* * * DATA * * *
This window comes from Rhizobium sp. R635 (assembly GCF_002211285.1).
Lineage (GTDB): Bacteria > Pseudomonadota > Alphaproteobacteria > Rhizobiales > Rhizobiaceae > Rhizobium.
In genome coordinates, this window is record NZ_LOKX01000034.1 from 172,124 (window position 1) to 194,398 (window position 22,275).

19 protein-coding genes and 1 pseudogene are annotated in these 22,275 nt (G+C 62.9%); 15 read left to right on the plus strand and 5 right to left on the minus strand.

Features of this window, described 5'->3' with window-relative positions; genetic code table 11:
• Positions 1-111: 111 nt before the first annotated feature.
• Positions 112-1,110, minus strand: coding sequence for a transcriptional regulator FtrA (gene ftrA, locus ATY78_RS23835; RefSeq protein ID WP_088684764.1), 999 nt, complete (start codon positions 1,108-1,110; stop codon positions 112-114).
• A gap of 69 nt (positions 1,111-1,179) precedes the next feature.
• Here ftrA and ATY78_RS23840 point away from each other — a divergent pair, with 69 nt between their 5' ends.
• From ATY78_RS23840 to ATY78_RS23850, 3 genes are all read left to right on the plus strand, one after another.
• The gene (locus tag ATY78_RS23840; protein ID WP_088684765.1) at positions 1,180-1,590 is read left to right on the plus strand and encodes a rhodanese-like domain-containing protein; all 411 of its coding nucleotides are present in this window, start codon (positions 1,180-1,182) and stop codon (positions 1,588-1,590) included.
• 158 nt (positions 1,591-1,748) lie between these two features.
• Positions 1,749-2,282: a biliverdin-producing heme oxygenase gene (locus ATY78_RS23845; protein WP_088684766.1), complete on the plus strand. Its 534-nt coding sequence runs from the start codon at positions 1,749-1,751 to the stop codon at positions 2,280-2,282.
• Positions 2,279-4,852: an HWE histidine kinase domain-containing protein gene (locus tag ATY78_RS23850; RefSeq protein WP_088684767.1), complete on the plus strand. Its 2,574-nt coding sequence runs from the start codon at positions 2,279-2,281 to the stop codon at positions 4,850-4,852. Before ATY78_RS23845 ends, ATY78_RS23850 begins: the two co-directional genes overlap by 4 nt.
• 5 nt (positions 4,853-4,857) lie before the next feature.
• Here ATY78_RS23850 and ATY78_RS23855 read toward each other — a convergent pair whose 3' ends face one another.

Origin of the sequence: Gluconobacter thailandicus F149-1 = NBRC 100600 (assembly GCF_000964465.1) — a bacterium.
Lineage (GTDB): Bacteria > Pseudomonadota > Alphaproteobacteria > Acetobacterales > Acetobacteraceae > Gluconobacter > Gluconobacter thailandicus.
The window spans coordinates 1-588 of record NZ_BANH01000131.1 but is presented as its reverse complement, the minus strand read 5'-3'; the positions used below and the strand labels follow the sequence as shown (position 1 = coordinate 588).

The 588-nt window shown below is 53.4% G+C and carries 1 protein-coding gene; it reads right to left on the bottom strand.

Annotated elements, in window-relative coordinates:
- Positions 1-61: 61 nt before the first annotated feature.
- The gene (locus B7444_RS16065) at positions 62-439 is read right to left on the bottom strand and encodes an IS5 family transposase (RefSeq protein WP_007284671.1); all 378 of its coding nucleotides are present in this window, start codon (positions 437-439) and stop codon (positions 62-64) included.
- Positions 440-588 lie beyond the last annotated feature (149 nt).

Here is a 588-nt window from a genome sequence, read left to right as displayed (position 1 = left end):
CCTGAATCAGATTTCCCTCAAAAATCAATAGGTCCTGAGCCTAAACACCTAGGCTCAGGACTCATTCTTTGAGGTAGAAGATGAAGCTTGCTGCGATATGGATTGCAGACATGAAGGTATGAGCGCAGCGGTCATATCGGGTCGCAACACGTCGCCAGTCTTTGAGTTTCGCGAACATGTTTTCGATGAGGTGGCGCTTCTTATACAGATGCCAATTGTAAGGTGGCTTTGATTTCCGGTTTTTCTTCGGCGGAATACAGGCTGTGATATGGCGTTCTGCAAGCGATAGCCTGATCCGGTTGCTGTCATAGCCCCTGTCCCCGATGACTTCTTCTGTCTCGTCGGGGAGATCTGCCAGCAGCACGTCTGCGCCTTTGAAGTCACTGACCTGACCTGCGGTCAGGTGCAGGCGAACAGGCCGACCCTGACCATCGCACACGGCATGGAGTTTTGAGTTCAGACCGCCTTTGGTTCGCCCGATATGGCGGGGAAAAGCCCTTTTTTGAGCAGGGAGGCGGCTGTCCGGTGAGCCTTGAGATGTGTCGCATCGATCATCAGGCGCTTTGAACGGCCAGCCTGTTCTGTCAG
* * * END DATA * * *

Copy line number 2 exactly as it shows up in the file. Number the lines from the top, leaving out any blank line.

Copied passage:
Lineage (GTDB): Bacteria > Pseudomonadota > Alphaproteobacteria > Rhizobiales > Rhizobiaceae > Rhizobium.